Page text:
Work in standing and schooled halt

In the standing work the horse understanding of the aids  is very visible and you practice your own clarity in giving the aids. Your hand is trained to give and receive information.

During groundwork and when teaching the aids we hav worked some part when standing and some part when walking. Now we want to work more actively in standing. This is a very good exercise as it clarifies how we give our aids and how the horse understands the aids. We also practice to give and receive information in our hand.

Stop the horse and stand in front of it, just like a regular groundwork position. Ask for stelling and bendingin one lead and aske the horse to do a shoudler in without moving its feet. I usually ask for the shoulder in by moving the outer shouler inwards. Since the horse should not move its feet, this is only a shift in weight, to add more weight on the inside front leg. Then move the shoulder back to the track and ask for a quartersin, i.e. to turn the quarters inwards, by lifting the whip over the back towards the outer hindleg. Shifting between shoulder in and quarters in while standing is really soft and easy if the horse is supple. If it is hard and rough, then don´t go into it with more force, but try to feel where the horse is stuck and then ask this part to soften.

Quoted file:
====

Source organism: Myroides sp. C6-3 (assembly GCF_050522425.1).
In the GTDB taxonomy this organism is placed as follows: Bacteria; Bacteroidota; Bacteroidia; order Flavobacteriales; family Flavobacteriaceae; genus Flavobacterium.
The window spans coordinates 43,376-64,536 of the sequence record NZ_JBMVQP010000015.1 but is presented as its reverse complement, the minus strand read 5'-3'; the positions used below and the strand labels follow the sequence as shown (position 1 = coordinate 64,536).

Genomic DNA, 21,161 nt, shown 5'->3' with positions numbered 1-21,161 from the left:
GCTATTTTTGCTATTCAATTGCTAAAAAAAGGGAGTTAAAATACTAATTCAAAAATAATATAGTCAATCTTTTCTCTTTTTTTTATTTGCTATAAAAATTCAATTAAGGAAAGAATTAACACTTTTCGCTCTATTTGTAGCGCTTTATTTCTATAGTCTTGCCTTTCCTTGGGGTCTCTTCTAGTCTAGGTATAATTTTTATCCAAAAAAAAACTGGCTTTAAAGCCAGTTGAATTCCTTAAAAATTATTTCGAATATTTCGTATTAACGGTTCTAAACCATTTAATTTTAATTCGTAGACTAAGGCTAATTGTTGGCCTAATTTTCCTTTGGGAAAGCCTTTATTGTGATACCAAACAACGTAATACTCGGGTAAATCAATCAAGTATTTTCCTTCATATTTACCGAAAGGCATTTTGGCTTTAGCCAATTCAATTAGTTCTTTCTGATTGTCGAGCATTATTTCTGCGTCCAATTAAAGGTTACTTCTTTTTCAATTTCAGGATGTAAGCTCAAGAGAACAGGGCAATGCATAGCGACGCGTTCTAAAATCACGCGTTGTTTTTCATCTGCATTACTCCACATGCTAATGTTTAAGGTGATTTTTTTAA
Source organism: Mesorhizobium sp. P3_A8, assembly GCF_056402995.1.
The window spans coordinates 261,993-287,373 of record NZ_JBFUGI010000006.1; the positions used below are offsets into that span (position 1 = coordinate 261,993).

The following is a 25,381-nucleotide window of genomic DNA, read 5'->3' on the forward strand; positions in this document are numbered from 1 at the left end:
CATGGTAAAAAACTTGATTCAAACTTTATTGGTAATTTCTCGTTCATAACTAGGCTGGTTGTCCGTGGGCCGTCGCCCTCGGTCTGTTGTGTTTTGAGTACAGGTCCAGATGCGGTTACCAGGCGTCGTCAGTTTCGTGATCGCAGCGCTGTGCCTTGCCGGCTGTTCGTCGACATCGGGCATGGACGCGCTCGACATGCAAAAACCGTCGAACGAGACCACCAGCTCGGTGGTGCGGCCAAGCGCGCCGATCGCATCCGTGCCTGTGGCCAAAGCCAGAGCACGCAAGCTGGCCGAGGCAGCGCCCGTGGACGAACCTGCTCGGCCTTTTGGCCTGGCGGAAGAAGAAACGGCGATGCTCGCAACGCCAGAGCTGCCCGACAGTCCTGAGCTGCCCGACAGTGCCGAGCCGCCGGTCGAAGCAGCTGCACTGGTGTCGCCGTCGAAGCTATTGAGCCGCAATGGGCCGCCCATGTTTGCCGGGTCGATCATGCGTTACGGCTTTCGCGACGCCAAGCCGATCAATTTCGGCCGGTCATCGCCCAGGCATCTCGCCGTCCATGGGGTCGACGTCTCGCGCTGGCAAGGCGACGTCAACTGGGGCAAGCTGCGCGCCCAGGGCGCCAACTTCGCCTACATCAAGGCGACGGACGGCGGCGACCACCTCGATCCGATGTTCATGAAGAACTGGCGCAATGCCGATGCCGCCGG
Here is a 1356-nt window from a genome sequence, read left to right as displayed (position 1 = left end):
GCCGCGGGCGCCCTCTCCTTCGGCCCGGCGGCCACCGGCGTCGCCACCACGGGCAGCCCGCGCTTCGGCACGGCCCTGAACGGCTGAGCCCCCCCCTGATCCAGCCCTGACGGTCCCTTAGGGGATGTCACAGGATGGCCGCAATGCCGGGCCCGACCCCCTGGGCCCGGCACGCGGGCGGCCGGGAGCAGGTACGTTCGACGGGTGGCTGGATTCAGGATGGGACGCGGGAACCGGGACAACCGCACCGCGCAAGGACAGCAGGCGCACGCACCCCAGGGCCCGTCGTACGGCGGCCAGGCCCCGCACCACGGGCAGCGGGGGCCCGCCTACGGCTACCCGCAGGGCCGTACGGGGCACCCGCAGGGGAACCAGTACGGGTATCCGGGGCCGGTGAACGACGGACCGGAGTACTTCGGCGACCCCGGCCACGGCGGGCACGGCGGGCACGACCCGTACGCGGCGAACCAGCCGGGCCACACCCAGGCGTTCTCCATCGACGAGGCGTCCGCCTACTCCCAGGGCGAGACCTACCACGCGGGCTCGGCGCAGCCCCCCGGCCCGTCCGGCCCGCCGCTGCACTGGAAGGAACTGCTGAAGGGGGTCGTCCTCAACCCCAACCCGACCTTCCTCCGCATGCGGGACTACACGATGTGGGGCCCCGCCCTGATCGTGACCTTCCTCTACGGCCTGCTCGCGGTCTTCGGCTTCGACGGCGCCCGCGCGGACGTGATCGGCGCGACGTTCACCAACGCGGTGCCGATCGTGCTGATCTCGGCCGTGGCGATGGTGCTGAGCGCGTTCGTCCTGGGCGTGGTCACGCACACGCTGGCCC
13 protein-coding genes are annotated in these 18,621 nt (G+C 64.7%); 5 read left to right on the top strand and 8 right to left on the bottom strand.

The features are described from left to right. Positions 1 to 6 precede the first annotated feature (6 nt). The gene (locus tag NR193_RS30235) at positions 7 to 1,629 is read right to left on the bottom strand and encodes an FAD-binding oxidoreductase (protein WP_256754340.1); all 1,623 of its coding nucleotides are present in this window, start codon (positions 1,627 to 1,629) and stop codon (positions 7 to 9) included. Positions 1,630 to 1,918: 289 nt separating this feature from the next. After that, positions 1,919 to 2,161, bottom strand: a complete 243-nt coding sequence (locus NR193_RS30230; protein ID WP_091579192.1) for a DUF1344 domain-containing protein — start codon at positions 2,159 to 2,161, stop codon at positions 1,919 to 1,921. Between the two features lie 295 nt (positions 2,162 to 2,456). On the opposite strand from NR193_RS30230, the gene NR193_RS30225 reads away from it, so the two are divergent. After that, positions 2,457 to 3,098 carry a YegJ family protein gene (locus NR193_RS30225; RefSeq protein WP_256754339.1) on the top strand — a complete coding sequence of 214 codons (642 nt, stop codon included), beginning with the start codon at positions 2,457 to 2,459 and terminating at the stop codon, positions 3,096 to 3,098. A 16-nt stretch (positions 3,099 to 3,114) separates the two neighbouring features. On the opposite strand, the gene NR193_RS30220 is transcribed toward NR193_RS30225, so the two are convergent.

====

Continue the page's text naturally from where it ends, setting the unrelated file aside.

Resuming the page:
Shifting between shoulder in and quarters in while standing is really soft and easy if the horse is supple.

When you can change between shoulder in and quarters in we start adding forward down and collection. We ask for shoulder in and forward down and quarters in and collection. When asking for collection then  slightly lift the head of the horse. Since the head is connected to the hips, a raised head will lead to a lowered hip, and to lower the hip the hindlegs must bend. If you miss raising the head, the horse may easily just shift its weight backwards, with straight knees, and then you get no collecting effect.

To move like this between forward down and shoulder in and quarters in and collection means you are schooling the halt. Eventually the horse can carry more and more weight on its hindlegs and it will end up in a school halt, where the hindlegs are substantially bending and carry weight in the same time as the inner front leg is lifted as it no longer fits under the horse.


  • If it is not easy to change between shoulder in and quarter in it is due to tensions that you first have to release before you go back to changing between the shoulder in and quarter in.
  • Forward down and shoulder in.
  • Collection and quarters in.